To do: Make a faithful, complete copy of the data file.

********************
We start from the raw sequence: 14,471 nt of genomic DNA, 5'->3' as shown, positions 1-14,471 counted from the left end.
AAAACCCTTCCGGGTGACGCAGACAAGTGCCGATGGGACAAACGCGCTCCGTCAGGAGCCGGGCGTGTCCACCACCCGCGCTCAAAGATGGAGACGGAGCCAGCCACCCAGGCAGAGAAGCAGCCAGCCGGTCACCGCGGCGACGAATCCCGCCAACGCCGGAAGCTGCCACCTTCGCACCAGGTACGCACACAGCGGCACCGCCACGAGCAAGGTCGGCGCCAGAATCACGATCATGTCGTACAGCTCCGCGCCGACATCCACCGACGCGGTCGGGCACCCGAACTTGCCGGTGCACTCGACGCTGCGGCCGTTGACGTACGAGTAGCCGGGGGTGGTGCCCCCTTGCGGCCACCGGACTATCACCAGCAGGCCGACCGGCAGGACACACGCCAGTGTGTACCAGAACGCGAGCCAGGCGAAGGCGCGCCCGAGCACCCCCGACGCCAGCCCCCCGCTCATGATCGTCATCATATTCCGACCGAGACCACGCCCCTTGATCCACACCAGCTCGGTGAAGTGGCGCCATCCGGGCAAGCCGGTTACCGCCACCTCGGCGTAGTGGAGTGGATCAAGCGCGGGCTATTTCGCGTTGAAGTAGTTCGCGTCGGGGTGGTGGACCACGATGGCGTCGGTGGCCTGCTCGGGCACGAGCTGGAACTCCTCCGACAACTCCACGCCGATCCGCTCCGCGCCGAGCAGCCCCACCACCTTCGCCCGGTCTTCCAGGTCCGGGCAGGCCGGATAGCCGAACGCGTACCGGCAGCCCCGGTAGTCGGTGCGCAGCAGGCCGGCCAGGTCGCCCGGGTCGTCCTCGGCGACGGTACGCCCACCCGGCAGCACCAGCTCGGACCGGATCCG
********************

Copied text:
We start from the raw sequence: 14,471 nt of genomic DNA, 5'->3' as shown, positions 1-14,471 counted from the left end.
AAAACCCTTCCGGGTGACGCAGACAAGTGCCGATGGGACAAACGCGCTCCGTCAGGAGCCGGGCGTGTCCACCACCCGCGCTCAAAGATGGAGACGGAGCCAGCCACCCAGGCAGAGAAGCAGCCAGCCGGTCACCGCGGCGACGAATCCCGCCAACGCCGGAAGCTGCCACCTTCGCACCAGGTACGCACACAGCGGCACCGCCACGAGCAAGGTCGGCGCCAGAATCACGATCATGTCGTACAGCTCCGCGCCGACATCCACCGACGCGGTCGGGCACCCGAACTTGCCGGTGCACTCGACGCTGCGGCCGTTGACGTACGAGTAGCCGGGGGTGGTGCCCCCTTGCGGCCACCGGACTATCACCAGCAGGCCGACCGGCAGGACACACGCCAGTGTGTACCAGAACGCGAGCCAGGCGAAGGCGCGCCCGAGCACCCCCGACGCCAGCCCCCCGCTCATGATCGTCATCATATTCCGACCGAGACCACGCCCCTTGATCCACACCAGCTCGGTGAAGTGGCGCCATCCGGGCAAGCCGGTTACCGCCACCTCGGCGTAGTGGAGTGGATCAAGCGCGGGCTATTTCGCGTTGAAGTAGTTCGCGTCGGGGTGGTGGACCACGATGGCGTCGGTGGCCTGCTCGGGCACGAGCTGGAACTCCTCCGACAACTCCACGCCGATCCGCTCCGCGCCGAGCAGCCCCACCACCTTCGCCCGGTCTTCCAGGTCCGGGCAGGCCGGATAGCCGAACGCGTACCGGCAGCCCCGGTAGTCGGTGCGCAGCAGGCCGGCCAGGTCGCCCGGGTCGTCCTCGGCGACGGTACGCCCACCCGGCAGCACCAGCTCGGACCGGATCCG